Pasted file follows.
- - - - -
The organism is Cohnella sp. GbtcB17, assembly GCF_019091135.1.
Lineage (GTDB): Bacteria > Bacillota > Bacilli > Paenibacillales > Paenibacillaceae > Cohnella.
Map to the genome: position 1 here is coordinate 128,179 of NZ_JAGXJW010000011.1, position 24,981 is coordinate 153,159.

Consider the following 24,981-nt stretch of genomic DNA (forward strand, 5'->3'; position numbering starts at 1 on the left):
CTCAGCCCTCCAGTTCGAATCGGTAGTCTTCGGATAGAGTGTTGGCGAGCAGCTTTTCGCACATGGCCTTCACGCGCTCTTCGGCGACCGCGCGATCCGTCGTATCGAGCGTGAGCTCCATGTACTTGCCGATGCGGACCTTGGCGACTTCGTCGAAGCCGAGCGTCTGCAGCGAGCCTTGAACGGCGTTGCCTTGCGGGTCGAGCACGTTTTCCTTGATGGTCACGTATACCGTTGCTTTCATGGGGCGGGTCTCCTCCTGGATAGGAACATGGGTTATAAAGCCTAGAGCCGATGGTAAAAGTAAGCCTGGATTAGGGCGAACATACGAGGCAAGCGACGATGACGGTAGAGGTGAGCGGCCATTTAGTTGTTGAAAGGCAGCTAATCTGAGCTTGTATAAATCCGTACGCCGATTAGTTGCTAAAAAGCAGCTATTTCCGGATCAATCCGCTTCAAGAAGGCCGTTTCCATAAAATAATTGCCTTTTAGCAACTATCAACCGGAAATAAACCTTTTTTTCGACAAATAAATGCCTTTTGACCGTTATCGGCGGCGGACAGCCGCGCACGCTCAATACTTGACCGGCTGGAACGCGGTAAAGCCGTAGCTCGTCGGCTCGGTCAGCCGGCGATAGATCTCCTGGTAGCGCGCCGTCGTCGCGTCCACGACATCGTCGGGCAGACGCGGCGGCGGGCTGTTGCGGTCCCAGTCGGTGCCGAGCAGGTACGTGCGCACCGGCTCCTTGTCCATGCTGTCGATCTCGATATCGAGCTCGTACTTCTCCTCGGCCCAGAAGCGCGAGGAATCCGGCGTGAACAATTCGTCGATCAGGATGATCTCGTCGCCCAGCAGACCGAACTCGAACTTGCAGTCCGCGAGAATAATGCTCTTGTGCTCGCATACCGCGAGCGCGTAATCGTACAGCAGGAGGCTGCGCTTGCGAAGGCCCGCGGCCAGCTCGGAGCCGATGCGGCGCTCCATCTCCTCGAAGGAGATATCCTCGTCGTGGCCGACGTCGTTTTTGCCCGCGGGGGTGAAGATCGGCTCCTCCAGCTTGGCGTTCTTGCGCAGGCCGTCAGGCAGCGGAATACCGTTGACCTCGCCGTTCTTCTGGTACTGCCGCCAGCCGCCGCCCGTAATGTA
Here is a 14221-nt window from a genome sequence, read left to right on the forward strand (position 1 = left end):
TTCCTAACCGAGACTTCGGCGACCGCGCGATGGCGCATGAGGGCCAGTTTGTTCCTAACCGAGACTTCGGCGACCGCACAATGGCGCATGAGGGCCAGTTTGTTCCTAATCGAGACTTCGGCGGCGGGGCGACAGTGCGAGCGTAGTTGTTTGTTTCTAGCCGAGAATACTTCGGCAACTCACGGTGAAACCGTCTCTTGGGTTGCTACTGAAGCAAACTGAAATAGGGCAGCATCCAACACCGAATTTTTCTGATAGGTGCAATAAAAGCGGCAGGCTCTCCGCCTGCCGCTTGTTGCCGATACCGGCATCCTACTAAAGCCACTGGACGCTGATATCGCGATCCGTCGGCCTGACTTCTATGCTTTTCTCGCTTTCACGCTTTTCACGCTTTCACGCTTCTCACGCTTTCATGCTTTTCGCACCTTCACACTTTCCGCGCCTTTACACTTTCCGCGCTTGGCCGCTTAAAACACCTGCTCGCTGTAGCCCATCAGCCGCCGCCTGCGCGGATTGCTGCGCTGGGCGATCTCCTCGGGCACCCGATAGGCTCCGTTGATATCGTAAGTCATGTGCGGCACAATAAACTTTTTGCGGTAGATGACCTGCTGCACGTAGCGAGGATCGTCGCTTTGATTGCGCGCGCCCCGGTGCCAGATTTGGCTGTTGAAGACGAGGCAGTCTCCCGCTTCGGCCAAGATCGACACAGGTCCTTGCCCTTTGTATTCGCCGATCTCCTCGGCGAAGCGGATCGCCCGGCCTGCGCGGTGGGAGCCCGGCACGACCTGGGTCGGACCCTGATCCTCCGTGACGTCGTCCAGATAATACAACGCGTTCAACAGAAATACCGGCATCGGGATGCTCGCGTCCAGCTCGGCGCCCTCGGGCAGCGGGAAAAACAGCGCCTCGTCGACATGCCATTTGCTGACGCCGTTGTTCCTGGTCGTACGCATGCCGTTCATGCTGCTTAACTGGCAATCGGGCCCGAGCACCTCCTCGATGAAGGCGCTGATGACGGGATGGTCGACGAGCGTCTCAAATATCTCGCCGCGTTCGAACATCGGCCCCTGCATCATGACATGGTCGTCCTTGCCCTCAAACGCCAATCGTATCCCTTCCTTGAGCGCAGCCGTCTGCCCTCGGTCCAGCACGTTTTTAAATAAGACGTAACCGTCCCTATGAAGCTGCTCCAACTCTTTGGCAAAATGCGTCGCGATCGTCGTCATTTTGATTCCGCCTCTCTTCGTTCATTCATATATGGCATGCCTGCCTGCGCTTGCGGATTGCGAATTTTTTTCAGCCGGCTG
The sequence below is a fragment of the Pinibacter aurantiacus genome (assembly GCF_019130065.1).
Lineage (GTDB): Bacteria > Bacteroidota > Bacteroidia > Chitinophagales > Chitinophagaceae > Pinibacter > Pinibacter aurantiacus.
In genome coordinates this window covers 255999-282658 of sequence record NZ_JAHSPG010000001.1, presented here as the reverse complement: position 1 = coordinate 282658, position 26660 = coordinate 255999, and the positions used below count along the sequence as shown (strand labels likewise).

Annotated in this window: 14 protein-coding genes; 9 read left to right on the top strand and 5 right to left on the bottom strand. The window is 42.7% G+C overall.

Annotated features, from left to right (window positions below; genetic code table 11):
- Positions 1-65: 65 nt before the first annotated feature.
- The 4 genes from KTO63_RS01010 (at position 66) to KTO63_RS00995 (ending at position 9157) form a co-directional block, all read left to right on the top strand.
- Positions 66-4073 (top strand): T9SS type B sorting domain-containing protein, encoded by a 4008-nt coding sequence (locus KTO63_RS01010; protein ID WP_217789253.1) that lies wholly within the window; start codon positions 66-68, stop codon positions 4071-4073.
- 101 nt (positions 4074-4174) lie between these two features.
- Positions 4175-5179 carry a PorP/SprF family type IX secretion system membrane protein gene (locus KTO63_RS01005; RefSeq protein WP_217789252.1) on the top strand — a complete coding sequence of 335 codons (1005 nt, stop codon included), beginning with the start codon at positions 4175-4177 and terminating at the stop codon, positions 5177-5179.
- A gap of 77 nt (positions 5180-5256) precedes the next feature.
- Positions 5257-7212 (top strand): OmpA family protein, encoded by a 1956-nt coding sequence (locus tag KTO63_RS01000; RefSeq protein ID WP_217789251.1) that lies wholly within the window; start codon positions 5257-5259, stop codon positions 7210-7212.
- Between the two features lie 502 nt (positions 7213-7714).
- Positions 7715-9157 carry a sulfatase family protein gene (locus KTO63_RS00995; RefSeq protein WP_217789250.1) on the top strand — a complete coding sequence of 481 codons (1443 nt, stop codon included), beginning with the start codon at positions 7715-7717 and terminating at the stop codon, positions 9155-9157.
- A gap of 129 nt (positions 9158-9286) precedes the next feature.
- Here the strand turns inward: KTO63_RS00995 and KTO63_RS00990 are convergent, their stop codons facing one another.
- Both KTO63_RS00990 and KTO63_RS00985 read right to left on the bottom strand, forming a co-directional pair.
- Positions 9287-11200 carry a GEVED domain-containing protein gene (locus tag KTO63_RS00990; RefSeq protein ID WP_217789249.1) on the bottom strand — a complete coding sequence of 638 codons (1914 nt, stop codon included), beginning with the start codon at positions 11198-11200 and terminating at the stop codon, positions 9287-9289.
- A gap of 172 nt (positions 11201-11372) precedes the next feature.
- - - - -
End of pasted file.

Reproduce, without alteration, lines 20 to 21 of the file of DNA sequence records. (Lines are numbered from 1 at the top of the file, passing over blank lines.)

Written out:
- Between the two features lie 502 nt (positions 7213-7714).
- Positions 7715-9157 carry a sulfatase family protein gene (locus KTO63_RS00995; RefSeq protein WP_217789250.1) on the top strand — a complete coding sequence of 481 codons (1443 nt, stop codon included), beginning with the start codon at positions 7715-7717 and terminating at the stop codon, positions 9155-9157.